Leeson said she was heartened by Hochul’s statement that “housing is a human right.” As with childcare and mental health care, Leeson said, the state’s affordable housing crisis has been building “for the last couple of decades” before exploding during the pandemic, something she frequently heard from voters during an unsuccessful run for state Assembly last year.

“There definitely is critical mass that this is not working and we need to do something different,” Leeson said. “We’ve always known New York is expensive. Right now, it’s just too much.”

‘Reimagining’ proposals

For Hochul and Adams, the proposals are a follow-up to the wide-ranging report they unveiled in December that called for a “reimagining” of Midtown and Lower Manhattan as neighborhoods “where people live, work and play 24/7.”

Their action plan, which is aimed partly at countering an expected continuing soft demand in Midtown and Lower Manhattan office space, also calls for a wider variety of jobs in the central business district, as well as more affordable housing, something Hochul acknowledged was available to earlier generations of working families in a way it isn’t today.

Sticking with the theme of reaching out to New Yorkers with fewer resources, Hochul said in her State of the State address, “As a matter of equity and social justice, I’m proposing a plan to peg the minimal wage to inflation.” She acquired a standing ovation.

“My parents started married life in a trailer park,” she stated throughout her State of the State handle. “On my dad’s salary from the steel plant, they eventually were able to live in a tiny upstairs flat. And from there, they saved up and got a little Cape Cod house. As we grew older and my dad changed jobs, I watched my parents’ success unfold through the progression of homes they could afford.”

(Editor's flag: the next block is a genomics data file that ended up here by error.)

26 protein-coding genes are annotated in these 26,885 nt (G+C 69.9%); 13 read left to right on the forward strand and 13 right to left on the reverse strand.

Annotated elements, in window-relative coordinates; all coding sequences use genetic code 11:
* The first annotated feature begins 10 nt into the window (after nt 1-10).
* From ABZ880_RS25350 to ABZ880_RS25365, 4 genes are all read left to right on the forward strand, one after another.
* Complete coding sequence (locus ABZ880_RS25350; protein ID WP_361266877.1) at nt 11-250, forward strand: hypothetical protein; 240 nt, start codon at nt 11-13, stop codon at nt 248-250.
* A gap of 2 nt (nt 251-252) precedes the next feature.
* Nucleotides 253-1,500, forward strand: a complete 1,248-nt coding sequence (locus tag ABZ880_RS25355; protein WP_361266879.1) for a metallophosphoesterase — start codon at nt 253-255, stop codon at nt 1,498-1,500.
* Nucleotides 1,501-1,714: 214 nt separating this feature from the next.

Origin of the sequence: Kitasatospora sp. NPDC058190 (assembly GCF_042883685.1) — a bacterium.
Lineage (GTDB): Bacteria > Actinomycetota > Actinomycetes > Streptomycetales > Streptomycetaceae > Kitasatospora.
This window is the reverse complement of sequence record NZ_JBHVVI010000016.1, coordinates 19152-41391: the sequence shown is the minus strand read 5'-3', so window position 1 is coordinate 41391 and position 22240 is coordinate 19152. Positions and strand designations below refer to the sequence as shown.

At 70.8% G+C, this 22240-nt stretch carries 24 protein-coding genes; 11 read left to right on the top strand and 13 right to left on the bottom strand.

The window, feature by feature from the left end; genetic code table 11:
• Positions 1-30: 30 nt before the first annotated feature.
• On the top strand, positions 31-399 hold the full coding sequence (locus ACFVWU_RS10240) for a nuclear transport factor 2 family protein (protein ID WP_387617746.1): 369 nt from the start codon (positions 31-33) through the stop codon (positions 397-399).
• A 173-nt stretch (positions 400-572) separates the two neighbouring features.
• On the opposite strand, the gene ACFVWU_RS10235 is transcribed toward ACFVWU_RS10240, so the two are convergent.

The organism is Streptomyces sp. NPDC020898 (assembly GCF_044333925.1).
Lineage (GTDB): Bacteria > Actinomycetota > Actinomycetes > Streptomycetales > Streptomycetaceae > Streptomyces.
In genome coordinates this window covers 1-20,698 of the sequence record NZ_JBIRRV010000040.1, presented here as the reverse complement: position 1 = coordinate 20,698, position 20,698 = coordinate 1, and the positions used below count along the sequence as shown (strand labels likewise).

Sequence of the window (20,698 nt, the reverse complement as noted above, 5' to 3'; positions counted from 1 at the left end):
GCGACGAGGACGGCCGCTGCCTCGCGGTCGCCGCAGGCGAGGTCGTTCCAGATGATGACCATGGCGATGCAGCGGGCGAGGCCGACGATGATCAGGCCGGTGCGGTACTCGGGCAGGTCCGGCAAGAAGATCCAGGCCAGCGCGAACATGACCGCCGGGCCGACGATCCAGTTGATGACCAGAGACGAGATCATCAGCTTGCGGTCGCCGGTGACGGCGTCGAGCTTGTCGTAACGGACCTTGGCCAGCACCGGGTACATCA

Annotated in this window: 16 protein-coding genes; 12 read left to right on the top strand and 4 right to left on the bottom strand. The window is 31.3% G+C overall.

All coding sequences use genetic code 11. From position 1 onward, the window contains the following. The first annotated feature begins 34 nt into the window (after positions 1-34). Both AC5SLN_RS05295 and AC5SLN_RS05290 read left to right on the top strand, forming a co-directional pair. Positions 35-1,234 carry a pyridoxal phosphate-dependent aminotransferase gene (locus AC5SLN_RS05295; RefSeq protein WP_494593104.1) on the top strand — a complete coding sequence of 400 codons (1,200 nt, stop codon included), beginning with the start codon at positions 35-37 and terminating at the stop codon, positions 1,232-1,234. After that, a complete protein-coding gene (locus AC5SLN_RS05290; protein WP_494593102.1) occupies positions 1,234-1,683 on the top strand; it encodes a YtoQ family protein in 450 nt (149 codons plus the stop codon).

However housing advocates say New York wants extra on the coverage entrance, together with extra quick tenant protections. These embrace “Good Cause Eviction,” a invoice that was launched in Albany as a approach of stopping steep hire hikes for an estimated 1.6 million households however has confronted regular opposition from actual property teams. One other is the Housing Entry Voucher Program, a rental help voucher that Hochul has reportedly stated could be too costly to fund however which has the assist of housing organizations.

Extra shortcomings

Some advocates stated Hochul’s proposals failed to acknowledge the urgency of the housing disaster.

“Hochul’s plan will take decades and totally ignores tenants’ pain right now,” stated Andrea Shapiro, the director of packages and advocacy on the Met Council on Housing.

For Shapiro and others, authorities interventions are crucial, given the scarcity of housing inventory.

“New York City is in a housing emergency, which means we have less than 5% vacancy, this means we are fundamentally a landlord’s market,” stated Shapiro in an e-mail. “The free market can’t work. That is why we have the rent laws, they are anti-price gouging measures.”

Rely Figueroa amongst these on the lookout for solutions – some of which can come as state lawmakers, members of the Metropolis Council, group boards and others maintain public hearings and hash out the plans’ particulars.

Having lengthy doubled up on the Higher West Aspect together with her sister, nephew and 86-year-old mom by way of the course of the pandemic, whereas additionally elevating a preteen daughter, Figueroa stated she yearns for her personal condo however is cautious of inserting an excessive amount of inventory in elected officers.

Figueroa has a grasp’s diploma in theology. She serves as a pastor for a Hispanic ministry and has additionally taught ESL lessons, however noticed her hours lowered significantly early within the pandemic. Final yr, she stated she earned round $30,000. The lack to afford her personal place has been a supply of frustration. She stated others in her circle face related struggles.

“I have a friend who was telling me sometimes she just can’t eat,” stated Figueroa, “because she has to pay the rent.”

Source link